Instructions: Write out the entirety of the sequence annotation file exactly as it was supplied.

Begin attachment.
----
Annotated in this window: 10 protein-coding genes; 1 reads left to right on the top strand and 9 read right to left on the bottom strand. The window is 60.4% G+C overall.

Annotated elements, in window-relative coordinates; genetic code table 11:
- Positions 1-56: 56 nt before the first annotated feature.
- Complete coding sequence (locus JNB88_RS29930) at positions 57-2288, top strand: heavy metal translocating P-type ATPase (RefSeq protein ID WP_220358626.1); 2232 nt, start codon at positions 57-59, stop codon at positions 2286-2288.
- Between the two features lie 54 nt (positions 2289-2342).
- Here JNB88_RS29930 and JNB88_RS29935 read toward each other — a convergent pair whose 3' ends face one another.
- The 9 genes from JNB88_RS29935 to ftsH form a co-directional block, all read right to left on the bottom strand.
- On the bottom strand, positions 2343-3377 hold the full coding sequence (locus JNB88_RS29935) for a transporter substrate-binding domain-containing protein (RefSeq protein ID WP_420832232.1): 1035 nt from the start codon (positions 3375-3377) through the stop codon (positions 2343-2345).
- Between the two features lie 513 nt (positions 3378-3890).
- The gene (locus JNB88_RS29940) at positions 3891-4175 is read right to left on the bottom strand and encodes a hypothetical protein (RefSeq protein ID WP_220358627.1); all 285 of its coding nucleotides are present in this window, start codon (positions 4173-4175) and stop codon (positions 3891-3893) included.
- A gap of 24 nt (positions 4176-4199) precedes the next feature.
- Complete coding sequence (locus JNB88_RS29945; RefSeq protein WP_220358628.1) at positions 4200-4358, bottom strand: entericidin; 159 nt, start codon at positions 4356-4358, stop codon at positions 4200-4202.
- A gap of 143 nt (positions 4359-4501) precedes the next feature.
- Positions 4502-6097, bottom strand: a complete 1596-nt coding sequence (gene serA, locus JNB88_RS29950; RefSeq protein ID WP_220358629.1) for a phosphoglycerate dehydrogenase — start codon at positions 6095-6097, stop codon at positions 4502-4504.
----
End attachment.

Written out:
Annotated in this window: 10 protein-coding genes; 1 reads left to right on the top strand and 9 read right to left on the bottom strand. The window is 60.4% G+C overall.

Annotated elements, in window-relative coordinates; genetic code table 11:
- Positions 1-56: 56 nt before the first annotated feature.
- Complete coding sequence (locus JNB88_RS29930) at positions 57-2288, top strand: heavy metal translocating P-type ATPase (RefSeq protein ID WP_220358626.1); 2232 nt, start codon at positions 57-59, stop codon at positions 2286-2288.
- Between the two features lie 54 nt (positions 2289-2342).
- Here JNB88_RS29930 and JNB88_RS29935 read toward each other — a convergent pair whose 3' ends face one another.
- The 9 genes from JNB88_RS29935 to ftsH form a co-directional block, all read right to left on the bottom strand.
- On the bottom strand, positions 2343-3377 hold the full coding sequence (locus JNB88_RS29935) for a transporter substrate-binding domain-containing protein (RefSeq protein ID WP_420832232.1): 1035 nt from the start codon (positions 3375-3377) through the stop codon (positions 2343-2345).
- Between the two features lie 513 nt (positions 3378-3890).
- The gene (locus JNB88_RS29940) at positions 3891-4175 is read right to left on the bottom strand and encodes a hypothetical protein (RefSeq protein ID WP_220358627.1); all 285 of its coding nucleotides are present in this window, start codon (positions 4173-4175) and stop codon (positions 3891-3893) included.
- A gap of 24 nt (positions 4176-4199) precedes the next feature.
- Complete coding sequence (locus JNB88_RS29945; RefSeq protein WP_220358628.1) at positions 4200-4358, bottom strand: entericidin; 159 nt, start codon at positions 4356-4358, stop codon at positions 4200-4202.
- A gap of 143 nt (positions 4359-4501) precedes the next feature.
- Positions 4502-6097, bottom strand: a complete 1596-nt coding sequence (gene serA, locus JNB88_RS29950; RefSeq protein ID WP_220358629.1) for a phosphoglycerate dehydrogenase — start codon at positions 6095-6097, stop codon at positions 4502-4504.